While checking a little-used bank account I discovered that I have been paying a monthly direct debit of £12 to T Mobile on a contract phone that I’m sure I cancelled years ago.
When I telephoned to make enquiries, they told me that the phone had not been used for years but that the system showed no information to suggest it had been cancelled. They also said that, although they had not sent any bills via post or email during that period, they had provided the service even if I hadn’t used it.
When I told the customer service representative I felt it was unfair and unreasonable that I’d been paying for a service I’d not been using, she offered to refund the last year’s bill of £156, but would do no more.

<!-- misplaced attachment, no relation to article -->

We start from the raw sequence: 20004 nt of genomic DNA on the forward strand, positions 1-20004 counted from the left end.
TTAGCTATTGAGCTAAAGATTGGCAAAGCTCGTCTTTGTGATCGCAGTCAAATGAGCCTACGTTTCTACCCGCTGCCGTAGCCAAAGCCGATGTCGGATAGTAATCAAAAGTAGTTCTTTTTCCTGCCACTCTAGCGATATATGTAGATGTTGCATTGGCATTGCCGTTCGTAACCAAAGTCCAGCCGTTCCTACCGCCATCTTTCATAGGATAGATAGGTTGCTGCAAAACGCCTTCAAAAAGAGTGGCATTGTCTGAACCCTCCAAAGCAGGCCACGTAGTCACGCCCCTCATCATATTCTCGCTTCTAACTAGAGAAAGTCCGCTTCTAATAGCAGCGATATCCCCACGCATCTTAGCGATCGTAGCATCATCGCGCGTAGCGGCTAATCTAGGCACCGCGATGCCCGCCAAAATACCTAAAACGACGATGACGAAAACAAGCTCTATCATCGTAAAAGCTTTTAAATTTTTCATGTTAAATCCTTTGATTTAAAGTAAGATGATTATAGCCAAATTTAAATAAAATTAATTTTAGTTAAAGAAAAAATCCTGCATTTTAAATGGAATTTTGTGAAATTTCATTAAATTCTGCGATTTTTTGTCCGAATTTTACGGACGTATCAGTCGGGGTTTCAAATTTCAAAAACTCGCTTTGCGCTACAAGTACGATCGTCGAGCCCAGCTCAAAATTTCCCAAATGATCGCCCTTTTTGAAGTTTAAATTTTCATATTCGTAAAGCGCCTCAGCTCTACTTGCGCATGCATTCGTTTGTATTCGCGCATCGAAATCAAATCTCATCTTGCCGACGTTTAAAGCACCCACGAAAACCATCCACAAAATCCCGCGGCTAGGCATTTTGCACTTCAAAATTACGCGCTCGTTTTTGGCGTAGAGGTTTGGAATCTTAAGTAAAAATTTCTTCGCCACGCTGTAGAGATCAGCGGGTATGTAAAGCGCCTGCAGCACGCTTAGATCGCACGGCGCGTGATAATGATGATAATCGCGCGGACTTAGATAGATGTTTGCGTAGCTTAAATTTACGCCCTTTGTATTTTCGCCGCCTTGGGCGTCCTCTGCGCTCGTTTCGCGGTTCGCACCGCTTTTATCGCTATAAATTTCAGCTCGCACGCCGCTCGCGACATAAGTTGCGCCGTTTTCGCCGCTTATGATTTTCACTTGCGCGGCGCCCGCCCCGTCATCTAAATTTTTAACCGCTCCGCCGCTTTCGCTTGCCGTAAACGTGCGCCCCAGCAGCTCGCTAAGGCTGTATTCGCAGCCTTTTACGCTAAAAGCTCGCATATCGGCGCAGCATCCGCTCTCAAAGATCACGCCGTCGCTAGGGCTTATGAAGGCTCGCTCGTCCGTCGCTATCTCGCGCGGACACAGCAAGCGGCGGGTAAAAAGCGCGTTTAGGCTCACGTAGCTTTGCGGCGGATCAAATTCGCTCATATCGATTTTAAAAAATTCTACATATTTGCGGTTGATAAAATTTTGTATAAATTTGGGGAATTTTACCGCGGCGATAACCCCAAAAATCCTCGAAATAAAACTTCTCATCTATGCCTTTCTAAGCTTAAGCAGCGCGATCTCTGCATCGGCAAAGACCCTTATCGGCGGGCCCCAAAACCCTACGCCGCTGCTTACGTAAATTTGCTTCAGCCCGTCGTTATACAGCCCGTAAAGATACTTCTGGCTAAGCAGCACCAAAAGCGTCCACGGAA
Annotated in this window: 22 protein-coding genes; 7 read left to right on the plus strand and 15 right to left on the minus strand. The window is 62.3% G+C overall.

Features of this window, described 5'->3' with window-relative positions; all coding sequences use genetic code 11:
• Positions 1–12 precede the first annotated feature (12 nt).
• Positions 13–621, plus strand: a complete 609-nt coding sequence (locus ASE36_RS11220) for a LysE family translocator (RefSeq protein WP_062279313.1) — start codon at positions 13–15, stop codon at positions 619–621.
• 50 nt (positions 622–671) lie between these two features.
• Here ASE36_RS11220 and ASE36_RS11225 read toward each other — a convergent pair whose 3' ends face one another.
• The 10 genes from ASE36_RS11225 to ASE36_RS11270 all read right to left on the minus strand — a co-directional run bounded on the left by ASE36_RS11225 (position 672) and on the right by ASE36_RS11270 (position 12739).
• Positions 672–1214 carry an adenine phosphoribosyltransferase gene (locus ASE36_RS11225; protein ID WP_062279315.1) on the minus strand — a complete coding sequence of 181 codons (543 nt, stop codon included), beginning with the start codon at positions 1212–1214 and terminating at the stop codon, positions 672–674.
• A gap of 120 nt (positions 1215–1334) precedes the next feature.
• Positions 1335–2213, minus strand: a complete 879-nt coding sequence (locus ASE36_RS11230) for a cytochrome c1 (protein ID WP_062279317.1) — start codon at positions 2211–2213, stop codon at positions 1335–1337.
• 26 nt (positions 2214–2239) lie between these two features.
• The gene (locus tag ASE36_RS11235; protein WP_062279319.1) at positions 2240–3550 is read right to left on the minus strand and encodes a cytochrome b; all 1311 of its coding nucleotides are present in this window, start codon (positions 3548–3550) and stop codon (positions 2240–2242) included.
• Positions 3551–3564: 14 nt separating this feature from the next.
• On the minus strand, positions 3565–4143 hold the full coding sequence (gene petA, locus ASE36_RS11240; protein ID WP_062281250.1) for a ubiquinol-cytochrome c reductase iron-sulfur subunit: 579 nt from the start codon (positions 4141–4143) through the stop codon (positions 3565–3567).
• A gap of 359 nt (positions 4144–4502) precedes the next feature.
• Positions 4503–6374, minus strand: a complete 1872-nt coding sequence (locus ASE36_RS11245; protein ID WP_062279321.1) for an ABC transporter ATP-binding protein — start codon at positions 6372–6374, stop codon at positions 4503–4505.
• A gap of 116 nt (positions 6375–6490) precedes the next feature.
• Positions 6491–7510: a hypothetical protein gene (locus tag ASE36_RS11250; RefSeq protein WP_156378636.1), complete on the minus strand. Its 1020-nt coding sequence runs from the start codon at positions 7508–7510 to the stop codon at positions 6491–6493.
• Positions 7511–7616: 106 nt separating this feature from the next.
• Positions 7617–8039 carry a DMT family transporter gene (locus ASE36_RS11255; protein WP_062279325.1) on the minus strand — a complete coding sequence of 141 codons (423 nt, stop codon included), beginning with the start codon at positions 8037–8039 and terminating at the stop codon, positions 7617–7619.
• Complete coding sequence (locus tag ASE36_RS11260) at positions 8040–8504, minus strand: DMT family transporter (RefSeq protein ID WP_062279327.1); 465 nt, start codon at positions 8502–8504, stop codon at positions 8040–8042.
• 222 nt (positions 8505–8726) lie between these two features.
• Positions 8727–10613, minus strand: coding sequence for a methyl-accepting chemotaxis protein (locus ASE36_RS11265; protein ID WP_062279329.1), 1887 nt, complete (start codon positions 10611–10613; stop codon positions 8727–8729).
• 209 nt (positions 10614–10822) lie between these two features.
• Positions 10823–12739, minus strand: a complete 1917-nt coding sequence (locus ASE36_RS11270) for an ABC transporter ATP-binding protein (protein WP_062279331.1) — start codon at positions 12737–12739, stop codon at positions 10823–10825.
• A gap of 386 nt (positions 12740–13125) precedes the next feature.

Your original two-year mobile phone contract was taken out in 2013 with T Mobile, which has since been taken over by EE. The firm says it found no record of you requesting for the account to be closed, so your regular monthly payments have continued since 2015, when your initial contract ended.
Further to my involvement, EE offered an extra refund on top of the £156.48 you had already received, to take the total refund to £500. This equates to payments backdated to 2015.